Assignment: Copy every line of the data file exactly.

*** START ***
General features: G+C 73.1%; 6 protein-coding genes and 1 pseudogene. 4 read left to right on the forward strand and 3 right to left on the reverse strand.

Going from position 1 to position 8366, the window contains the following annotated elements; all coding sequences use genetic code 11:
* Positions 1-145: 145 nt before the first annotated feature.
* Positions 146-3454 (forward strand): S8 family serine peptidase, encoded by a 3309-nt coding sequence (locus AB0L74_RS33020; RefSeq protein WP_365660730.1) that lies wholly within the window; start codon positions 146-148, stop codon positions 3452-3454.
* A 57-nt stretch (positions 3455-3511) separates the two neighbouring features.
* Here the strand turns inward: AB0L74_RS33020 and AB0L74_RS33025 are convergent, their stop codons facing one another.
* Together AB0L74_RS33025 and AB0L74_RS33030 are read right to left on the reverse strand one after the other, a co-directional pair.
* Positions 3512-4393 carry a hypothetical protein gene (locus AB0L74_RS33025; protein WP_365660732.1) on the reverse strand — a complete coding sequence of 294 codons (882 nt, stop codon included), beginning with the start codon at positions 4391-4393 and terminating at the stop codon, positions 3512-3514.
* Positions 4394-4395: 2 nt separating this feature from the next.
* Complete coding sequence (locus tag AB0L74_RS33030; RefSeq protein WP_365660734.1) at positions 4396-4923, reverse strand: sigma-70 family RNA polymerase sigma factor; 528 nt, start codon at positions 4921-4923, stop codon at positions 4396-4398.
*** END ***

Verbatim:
General features: G+C 73.1%; 6 protein-coding genes and 1 pseudogene. 4 read left to right on the forward strand and 3 right to left on the reverse strand.

Going from position 1 to position 8366, the window contains the following annotated elements; all coding sequences use genetic code 11:
* Positions 1-145: 145 nt before the first annotated feature.
* Positions 146-3454 (forward strand): S8 family serine peptidase, encoded by a 3309-nt coding sequence (locus AB0L74_RS33020; RefSeq protein WP_365660730.1) that lies wholly within the window; start codon positions 146-148, stop codon positions 3452-3454.
* A 57-nt stretch (positions 3455-3511) separates the two neighbouring features.
* Here the strand turns inward: AB0L74_RS33020 and AB0L74_RS33025 are convergent, their stop codons facing one another.
* Together AB0L74_RS33025 and AB0L74_RS33030 are read right to left on the reverse strand one after the other, a co-directional pair.
* Positions 3512-4393 carry a hypothetical protein gene (locus AB0L74_RS33025; protein WP_365660732.1) on the reverse strand — a complete coding sequence of 294 codons (882 nt, stop codon included), beginning with the start codon at positions 4391-4393 and terminating at the stop codon, positions 3512-3514.
* Positions 4394-4395: 2 nt separating this feature from the next.
* Complete coding sequence (locus tag AB0L74_RS33030; RefSeq protein WP_365660734.1) at positions 4396-4923, reverse strand: sigma-70 family RNA polymerase sigma factor; 528 nt, start codon at positions 4921-4923, stop codon at positions 4396-4398.